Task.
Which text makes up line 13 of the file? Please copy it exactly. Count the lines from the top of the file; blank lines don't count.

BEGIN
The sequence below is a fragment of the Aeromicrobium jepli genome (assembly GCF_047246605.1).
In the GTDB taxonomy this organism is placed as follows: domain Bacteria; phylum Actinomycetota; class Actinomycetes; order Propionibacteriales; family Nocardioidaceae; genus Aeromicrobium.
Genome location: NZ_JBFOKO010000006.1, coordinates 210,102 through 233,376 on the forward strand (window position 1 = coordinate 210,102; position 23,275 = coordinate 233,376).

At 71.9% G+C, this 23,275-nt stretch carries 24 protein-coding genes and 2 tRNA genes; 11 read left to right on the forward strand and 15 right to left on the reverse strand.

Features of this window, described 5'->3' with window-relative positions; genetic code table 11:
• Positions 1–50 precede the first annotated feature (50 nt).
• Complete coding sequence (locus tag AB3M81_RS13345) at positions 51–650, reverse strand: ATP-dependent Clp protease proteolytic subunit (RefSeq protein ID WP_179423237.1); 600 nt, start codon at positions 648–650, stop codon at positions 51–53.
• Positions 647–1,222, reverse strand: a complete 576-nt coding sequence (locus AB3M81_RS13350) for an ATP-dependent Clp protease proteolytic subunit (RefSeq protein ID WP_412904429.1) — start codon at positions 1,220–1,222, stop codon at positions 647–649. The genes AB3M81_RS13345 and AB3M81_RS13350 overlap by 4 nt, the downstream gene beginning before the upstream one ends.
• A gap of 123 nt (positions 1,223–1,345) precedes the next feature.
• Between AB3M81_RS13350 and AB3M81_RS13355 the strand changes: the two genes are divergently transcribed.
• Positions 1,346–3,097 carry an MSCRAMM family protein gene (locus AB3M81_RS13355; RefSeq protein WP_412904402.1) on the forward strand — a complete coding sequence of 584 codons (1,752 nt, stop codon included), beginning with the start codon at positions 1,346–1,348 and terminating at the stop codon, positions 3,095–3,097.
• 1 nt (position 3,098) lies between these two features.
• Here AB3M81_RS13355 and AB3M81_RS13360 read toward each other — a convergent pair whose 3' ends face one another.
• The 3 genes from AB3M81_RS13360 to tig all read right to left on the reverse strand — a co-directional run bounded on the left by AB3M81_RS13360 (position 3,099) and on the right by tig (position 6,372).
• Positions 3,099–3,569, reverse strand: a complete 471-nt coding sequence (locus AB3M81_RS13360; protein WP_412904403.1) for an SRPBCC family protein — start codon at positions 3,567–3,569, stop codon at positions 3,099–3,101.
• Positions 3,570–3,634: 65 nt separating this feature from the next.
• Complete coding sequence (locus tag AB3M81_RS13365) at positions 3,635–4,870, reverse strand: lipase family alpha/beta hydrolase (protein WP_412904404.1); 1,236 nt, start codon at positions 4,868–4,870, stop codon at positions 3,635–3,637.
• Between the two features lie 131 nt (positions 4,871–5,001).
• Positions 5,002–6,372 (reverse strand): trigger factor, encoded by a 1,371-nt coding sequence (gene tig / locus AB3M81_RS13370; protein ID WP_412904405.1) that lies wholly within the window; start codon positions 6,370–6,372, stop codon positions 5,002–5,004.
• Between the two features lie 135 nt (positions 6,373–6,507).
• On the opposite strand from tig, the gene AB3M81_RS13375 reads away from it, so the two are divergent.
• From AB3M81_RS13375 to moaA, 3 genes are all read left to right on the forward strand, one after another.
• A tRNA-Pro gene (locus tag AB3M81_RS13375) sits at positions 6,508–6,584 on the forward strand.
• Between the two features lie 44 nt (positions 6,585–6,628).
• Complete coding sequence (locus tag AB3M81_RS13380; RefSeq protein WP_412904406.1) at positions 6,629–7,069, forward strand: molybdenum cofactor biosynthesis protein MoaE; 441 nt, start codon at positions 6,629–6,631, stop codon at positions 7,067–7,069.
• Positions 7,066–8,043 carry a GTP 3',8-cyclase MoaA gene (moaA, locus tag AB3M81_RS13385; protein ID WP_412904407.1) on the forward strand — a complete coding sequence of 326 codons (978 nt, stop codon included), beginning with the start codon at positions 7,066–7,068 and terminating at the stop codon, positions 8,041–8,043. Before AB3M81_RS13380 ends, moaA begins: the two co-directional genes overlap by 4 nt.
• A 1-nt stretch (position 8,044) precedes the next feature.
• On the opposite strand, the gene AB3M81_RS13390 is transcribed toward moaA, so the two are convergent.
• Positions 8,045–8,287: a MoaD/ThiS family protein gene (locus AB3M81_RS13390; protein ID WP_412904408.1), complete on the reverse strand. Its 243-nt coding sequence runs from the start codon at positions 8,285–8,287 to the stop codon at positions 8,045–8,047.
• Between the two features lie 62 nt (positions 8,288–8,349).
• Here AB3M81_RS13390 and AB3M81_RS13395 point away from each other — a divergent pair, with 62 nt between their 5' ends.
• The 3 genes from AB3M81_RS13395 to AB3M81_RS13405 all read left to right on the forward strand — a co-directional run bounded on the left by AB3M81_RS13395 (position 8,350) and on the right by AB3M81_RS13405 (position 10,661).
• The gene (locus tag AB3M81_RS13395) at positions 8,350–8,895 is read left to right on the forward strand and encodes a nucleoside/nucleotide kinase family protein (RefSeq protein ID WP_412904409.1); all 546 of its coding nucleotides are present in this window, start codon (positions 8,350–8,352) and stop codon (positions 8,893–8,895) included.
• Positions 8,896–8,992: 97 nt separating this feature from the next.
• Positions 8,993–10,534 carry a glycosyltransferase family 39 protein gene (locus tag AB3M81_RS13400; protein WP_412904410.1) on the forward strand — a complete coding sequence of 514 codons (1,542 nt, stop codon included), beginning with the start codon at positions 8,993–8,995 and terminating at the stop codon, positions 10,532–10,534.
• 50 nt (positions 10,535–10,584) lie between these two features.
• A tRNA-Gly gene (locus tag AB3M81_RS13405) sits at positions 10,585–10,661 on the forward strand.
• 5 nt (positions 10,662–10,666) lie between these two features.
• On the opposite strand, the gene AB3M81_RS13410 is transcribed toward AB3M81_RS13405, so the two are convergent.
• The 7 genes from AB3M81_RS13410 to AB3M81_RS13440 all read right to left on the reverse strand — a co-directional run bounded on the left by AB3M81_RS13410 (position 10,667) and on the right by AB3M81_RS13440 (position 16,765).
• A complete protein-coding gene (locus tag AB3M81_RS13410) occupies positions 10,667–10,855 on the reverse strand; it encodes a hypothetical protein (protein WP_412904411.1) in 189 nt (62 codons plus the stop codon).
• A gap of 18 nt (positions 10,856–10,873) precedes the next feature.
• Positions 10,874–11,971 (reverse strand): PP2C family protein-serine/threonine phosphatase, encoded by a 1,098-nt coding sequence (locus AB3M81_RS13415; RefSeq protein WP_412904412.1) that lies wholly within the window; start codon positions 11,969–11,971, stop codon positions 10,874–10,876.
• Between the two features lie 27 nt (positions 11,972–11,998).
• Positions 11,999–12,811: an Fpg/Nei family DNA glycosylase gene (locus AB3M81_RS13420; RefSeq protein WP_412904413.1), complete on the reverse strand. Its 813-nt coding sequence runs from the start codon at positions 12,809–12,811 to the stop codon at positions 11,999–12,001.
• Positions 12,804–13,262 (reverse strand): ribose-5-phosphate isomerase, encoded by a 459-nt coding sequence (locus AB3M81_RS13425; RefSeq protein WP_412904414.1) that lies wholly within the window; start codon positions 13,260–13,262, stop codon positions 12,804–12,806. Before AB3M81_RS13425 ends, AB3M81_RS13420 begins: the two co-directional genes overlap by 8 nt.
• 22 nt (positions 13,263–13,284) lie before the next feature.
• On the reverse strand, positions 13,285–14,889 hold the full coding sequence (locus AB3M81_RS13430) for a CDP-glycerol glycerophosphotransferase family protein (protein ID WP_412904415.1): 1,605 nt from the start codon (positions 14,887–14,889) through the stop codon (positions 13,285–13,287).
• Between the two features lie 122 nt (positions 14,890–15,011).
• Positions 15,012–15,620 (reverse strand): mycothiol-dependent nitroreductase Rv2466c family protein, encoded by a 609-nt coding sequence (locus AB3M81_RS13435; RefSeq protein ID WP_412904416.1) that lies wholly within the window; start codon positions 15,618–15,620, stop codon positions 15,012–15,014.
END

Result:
• Here AB3M81_RS13355 and AB3M81_RS13360 read toward each other — a convergent pair whose 3' ends face one another.